Queen's University

Assessment centre welcomes international visitor

 
2012-05-28
Iris Lam, a clinical psychologist in the Centre of Development and Resources for Students at the University of Hong Kong, recently spent a week at the Regional Assessment and Resource Centre at Queen's. Ms Lam says she learned a lot that will positively impact students at her home university.

The Regional Assessment and Resource Centre (RARC) at Queen’s is setting the standard for excellence in assessing and providing resources to post-secondary students with neurologically-based disorders. RARC’s impact is extending beyond Canada and the United States with a recent international visitor.

“My week at the centre has been eye-opening and shown me ways my university can improve services for students with learning disabilities,” says Iris Lam, a clinical psychologist in the Centre of Development and Resources for Students at the University of Hong Kong. “After examining the high-quality work of RARC’s psychologists and psychological associates, I think we can improve our assessments in order to develop more informed accommodations.”

The University of Hong Kong encouraged Ms Lam to visit RARC with the goal of building up expertise and experience on working with university students with learning disabilities. Ms Lam has been impressed by the way RARC not only assesses the neurologically-based disorder but also focuses its testing on determining the cognitive deficits underlying the impairments.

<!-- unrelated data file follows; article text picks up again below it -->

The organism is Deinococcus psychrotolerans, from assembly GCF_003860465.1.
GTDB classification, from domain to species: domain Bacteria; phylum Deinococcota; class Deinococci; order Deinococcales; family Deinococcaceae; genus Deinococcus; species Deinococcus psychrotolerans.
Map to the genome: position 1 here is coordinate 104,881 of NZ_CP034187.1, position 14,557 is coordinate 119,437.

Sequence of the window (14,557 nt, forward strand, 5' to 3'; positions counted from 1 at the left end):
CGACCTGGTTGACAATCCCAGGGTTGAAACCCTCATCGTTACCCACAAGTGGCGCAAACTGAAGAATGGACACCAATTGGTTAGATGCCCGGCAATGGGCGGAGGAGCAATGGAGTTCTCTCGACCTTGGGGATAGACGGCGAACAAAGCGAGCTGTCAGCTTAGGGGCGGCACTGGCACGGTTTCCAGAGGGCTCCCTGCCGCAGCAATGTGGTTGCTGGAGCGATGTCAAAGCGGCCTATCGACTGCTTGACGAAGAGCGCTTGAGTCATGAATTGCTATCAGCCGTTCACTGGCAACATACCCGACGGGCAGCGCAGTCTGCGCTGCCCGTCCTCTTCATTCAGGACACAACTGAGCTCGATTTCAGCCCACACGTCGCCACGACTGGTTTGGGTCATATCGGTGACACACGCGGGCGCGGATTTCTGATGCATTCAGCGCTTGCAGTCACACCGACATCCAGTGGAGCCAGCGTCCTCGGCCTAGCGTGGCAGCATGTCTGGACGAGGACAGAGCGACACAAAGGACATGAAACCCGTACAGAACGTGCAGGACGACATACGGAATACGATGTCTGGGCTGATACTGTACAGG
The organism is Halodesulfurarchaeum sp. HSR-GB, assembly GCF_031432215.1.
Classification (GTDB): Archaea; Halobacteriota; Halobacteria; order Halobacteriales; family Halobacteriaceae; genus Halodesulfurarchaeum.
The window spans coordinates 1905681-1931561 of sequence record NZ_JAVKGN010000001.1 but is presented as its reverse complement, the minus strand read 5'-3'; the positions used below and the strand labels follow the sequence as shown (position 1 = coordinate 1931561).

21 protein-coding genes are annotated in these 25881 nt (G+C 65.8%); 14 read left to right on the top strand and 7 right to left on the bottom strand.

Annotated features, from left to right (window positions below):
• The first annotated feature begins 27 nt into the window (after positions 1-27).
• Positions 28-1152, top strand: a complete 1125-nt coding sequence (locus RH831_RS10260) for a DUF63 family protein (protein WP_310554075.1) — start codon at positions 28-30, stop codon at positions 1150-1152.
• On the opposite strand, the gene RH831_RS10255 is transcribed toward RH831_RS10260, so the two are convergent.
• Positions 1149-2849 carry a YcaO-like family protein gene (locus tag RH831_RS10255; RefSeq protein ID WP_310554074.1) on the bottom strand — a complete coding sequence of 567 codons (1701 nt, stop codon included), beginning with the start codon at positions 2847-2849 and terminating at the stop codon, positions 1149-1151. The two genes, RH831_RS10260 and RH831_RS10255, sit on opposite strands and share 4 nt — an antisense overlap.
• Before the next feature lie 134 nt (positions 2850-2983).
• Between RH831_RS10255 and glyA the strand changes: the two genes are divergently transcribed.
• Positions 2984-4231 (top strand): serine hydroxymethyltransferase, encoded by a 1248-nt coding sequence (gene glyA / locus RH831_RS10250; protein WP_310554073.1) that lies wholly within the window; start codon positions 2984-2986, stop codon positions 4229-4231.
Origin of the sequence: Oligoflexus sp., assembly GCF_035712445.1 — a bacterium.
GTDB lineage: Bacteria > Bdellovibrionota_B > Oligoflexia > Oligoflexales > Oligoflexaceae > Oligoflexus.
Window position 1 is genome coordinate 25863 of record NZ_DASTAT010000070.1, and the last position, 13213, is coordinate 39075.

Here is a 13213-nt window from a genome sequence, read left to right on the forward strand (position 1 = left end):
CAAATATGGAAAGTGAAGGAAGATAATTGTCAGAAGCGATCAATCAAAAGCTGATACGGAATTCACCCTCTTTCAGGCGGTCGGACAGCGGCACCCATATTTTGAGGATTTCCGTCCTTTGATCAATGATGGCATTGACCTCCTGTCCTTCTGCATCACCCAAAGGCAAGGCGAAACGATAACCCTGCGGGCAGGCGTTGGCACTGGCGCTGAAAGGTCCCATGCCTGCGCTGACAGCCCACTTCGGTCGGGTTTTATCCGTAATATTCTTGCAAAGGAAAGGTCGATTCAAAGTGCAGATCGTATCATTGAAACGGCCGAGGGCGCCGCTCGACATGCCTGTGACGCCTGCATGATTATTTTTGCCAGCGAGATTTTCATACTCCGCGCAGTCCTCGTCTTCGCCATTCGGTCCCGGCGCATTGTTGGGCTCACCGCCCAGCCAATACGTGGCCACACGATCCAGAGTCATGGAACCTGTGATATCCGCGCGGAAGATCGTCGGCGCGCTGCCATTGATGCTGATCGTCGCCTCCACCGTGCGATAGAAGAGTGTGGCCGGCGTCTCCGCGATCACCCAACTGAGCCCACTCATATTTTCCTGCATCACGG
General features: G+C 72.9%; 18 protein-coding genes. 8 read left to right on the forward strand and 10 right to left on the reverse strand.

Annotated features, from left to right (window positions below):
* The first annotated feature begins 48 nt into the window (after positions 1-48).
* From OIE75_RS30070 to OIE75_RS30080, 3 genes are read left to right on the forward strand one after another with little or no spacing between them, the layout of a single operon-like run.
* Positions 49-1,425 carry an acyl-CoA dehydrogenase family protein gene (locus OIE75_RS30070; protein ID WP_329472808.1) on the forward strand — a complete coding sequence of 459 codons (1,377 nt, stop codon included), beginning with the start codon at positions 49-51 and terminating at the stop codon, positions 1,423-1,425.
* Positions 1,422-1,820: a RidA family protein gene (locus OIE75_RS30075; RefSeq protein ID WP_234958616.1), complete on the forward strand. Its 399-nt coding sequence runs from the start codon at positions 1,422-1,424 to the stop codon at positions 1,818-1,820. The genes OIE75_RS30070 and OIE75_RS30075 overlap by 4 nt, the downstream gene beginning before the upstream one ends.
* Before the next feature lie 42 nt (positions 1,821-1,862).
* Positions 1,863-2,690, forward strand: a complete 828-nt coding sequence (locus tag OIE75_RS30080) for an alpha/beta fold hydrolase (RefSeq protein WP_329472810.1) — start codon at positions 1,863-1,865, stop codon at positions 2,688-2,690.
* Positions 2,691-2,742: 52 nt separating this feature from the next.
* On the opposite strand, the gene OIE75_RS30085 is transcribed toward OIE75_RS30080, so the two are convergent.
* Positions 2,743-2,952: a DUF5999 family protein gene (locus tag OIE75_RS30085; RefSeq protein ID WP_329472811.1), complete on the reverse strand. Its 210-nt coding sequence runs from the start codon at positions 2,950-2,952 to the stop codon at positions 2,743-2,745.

Ms Lam spent the latter half of the week learning about the support services RARC provides. She intends to use that knowledge to advocate for service improvement when she returns home.

“One of our mandates is to promote research and best practices, and it’s a real honour to share what we have developed over the last 10 years with our first international visitor,” says Allyson Harrison, Clinical Director, RARC. “We have seen an increase in qualified students with learning disabilities attending post-secondary institutions not only in Canada but around the world, and RARC is well-positioned to help improve the resources that are essential for the students’ academic success.”

RARC is funded entirely by the Ministry of Training, Colleges and Universities, which recently renewed its commitment to the centre for three more years. RARC is a unit within Heath, Counselling and Disability Services at Queen’s and recently moved to new offices in Mackintosh-Corry Hall.
 

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